Christ In Winter: Reflections on Faith and Life for the Years of Winter…
[Repeated intro paragraph] I have been thinking about the “hinge” books in my life, those books that open a door in a unique way. There are hinge occasions that are not books, of course—people, events, places, movies. Books have a special niche of hinge importance, though--especially to people of my generation, who did not have access to more modern forms of input when we were in our hinge years--because they take time. If a book has hinge importance, you don’t just glimpse it, you ingest it. And you may go back to it time and again…
The whole list of my hinge books is at the bottom. That is too long a list to explore at one time, so I’m going to do only one book per column. Today’s hinge book is… JESUS OF NAZARETH by Gunther Bornkamm.
This was our basic New Testament book at Garrett Theological Seminary. It opened me to Jesus in a new way. I had thought of Jesus as an historical reality, and—through the resurrection—a spiritual reality. And as a prophet, a preacher, a teacher, a sage. All good.
But Bornkamm pointed out that the NT was written by people who had experienced and were still experiencing Jesus as a leader and companion on “the way,” which was the first designation of the following of Jesus. It wasn’t a theology, or doctrines, or beliefs, or an organization. It was just people walking in the way of Jesus, with Jesus, the way those disciples had literally walked with Jesus on the way to Emmaus. [Luke 24:13-23.]
That’s why I practiced the church entry progression of Belong, Believe, Become long before it was a named program of evangelism. I didn’t just ask people to come to church; the first thing I did was ask them to join. We gave people information, if they wanted it, before they joined [The youth group meets Thursday, the coffee is “fair trade,” etc.] but we didn’t give them “instruction” [Christians believe in…].
Bornkamm’s book influenced everything I did as the leader of a congregation. The one question I asked myself, and others, at every juncture of church life, was: Who’s being left out?
That’s why I worked so hard at learning names in church [and other places, too], and still do. Your name is a short form, a summary, of your whole story. If the pastor, or someone else in the congregation, calls you by name, it is saying that you belong, with your story. Your story is part of the story of the Jesus community. You are in The Way.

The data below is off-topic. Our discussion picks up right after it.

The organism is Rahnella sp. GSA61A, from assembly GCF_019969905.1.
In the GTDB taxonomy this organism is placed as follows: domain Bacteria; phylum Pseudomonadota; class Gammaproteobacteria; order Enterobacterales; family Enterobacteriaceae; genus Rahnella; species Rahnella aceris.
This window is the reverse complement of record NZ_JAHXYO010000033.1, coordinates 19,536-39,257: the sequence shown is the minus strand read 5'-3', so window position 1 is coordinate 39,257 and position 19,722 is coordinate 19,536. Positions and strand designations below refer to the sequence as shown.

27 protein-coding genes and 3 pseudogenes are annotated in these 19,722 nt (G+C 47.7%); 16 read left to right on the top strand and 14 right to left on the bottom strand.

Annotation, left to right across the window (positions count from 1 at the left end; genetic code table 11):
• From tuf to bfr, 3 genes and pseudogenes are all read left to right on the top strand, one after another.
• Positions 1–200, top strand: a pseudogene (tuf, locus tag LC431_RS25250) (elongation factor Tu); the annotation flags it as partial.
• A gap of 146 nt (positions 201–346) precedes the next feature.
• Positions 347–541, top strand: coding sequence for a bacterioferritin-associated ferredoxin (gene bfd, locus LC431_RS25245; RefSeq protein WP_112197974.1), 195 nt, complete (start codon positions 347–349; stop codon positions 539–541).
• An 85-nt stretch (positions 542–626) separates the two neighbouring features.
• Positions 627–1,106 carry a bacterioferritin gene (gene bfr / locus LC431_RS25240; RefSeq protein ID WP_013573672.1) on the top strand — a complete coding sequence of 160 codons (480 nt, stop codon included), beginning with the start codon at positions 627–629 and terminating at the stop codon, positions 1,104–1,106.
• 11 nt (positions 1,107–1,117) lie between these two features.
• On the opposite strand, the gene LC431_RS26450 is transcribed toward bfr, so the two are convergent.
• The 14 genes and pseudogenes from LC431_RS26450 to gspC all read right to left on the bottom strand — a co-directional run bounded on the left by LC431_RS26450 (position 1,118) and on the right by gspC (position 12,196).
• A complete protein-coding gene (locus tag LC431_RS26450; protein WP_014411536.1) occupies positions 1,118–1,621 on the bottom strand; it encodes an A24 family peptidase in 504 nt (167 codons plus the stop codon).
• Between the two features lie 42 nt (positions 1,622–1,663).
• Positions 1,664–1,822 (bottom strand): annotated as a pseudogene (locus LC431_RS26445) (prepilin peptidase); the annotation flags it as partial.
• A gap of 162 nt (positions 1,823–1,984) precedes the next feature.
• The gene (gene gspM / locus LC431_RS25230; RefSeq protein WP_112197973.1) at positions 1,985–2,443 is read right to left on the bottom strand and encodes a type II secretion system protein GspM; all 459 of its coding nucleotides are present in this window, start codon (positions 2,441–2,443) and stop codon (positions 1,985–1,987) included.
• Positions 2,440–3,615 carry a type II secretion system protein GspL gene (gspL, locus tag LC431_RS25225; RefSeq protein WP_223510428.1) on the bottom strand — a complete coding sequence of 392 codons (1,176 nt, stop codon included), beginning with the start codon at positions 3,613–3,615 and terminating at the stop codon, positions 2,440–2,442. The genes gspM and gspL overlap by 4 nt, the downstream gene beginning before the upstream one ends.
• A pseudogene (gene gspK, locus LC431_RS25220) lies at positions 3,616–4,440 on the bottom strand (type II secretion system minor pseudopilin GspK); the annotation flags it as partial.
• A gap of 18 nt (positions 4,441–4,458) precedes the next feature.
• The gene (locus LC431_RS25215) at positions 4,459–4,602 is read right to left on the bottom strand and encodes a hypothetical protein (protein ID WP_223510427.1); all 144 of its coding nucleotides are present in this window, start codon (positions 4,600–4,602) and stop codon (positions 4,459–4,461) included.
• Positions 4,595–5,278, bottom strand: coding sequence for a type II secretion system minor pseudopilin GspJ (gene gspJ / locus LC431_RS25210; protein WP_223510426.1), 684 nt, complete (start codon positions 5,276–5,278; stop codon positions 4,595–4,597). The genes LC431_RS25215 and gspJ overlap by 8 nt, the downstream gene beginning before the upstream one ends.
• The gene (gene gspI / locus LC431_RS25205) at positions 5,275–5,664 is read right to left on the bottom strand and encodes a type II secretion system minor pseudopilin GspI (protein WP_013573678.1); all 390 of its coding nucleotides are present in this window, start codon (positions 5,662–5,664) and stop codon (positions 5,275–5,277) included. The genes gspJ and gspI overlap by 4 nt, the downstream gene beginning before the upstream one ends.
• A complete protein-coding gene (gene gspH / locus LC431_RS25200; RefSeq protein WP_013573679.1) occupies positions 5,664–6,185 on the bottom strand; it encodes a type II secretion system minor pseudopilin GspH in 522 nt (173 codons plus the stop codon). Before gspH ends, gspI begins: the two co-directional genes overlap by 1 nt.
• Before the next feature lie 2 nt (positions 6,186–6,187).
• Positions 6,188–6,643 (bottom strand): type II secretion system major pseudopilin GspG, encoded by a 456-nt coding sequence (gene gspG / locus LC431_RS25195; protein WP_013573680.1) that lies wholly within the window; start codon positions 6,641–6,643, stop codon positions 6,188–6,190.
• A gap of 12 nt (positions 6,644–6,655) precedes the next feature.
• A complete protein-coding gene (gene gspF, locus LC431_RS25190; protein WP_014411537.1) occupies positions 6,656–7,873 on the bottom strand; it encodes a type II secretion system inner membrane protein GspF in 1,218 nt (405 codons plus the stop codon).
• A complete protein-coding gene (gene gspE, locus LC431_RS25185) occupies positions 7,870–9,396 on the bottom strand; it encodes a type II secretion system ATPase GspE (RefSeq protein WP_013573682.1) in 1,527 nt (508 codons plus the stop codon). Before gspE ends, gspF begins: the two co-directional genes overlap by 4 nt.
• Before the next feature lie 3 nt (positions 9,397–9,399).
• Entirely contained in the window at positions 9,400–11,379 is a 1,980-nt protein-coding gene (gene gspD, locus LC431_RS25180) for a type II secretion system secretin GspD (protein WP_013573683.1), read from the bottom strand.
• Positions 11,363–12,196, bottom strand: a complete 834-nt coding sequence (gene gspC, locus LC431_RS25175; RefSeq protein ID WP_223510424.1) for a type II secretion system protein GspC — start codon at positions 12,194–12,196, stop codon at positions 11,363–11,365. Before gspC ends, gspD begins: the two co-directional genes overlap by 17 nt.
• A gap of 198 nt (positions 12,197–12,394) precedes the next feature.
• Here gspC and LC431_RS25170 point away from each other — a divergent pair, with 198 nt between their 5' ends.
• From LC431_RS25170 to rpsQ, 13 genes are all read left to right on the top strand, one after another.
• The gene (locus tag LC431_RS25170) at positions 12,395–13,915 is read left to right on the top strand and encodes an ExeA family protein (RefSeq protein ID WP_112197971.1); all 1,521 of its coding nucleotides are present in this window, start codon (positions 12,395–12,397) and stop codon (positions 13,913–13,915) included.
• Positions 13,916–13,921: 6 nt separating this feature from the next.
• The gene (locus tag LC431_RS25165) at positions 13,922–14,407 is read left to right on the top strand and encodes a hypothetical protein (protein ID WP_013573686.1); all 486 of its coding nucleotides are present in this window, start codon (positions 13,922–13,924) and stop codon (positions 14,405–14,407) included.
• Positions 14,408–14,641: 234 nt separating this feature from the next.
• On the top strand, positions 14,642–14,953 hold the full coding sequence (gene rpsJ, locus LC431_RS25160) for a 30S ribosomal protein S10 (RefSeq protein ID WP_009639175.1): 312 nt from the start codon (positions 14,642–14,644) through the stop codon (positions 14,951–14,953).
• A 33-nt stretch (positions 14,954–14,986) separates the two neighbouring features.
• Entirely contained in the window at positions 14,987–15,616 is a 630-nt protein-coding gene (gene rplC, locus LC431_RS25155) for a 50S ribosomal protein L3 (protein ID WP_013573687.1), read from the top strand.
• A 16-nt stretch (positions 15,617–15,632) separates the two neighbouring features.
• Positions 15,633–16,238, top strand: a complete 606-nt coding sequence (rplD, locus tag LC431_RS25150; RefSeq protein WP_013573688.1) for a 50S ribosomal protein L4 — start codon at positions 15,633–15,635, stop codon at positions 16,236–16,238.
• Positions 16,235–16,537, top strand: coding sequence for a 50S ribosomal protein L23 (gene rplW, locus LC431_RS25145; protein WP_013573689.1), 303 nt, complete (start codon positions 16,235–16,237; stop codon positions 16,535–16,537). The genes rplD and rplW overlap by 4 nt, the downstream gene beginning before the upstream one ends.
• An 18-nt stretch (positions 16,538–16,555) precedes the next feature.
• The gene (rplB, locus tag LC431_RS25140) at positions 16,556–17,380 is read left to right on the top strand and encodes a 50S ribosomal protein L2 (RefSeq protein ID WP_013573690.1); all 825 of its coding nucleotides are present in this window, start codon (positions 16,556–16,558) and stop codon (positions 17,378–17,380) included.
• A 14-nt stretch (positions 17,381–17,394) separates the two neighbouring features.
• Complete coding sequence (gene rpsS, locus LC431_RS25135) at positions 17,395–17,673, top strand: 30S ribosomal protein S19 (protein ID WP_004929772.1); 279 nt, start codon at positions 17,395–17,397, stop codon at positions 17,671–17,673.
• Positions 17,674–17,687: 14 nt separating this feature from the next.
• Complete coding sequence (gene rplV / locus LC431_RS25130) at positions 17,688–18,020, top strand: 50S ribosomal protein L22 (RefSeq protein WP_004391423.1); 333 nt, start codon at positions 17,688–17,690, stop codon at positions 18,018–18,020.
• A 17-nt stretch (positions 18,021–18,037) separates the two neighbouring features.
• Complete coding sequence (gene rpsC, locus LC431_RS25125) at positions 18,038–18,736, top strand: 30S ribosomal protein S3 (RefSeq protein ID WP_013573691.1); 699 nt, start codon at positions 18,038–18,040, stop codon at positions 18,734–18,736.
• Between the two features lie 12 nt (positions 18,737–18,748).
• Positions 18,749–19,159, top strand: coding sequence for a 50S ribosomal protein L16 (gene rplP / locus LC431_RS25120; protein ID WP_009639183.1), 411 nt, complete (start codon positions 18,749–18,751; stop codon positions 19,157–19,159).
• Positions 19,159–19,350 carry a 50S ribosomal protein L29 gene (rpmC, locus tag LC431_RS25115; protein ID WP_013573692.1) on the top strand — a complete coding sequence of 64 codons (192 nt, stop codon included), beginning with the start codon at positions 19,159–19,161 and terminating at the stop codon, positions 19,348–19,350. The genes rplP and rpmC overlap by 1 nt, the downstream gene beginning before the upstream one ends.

An important question, perhaps the only question, as The United Methodist Church considers “the way forward” is: Who’s being left out?
I write this column in honor of my friend since seminary days, Fritz Mutti, now retired as a bishop of the UMC, whose kind and compassionate voice always reminds us, especially as the UMC considers “the way forward,” not to leave anybody out.
TRAMP, THE SHEEP DOG by Don Lang, pictures by Kurt Wiese. 9-10-18
THE PREACHER AND HIS AUDIENCE, By Webb Garrison 9-11-18
JESUS OF NAZARETH by Gunther Bornkamm. 9-12-18
MAN’S NEED AND GOD’S ACTION by Reuel Howe 9-13-18
IDENTITY & THE LIFE CYCLE by Erik H. Erikson
THE IMMENSE JOURNEY by Loren Eiseley
GUILT, ANGER, AND GOD by C. Fitzsimmons Allison
PROFESSION: MINISTER by James Glasse
LOVE, MEDICINE, AND MIRACLES by Bernie Siegel
JESUS, A NEW VISION by Marcus Borg
BIOGRAPHY AS THEOLOGY by Wm. McCutcheon
My novel, VETS, about four handicapped and homeless Iraqistan veterans, who are accused of murdering a VA doctor, will never be on anybody’s hinge list, but, for a limited time, it’s only 99 cents, so what have you got to lose? It’s published by Black Opal Books and is available from the publisher as well as the usual suspects--Barnes and Noble, Amazon, BOKU, Powell’s, Books on First, etc.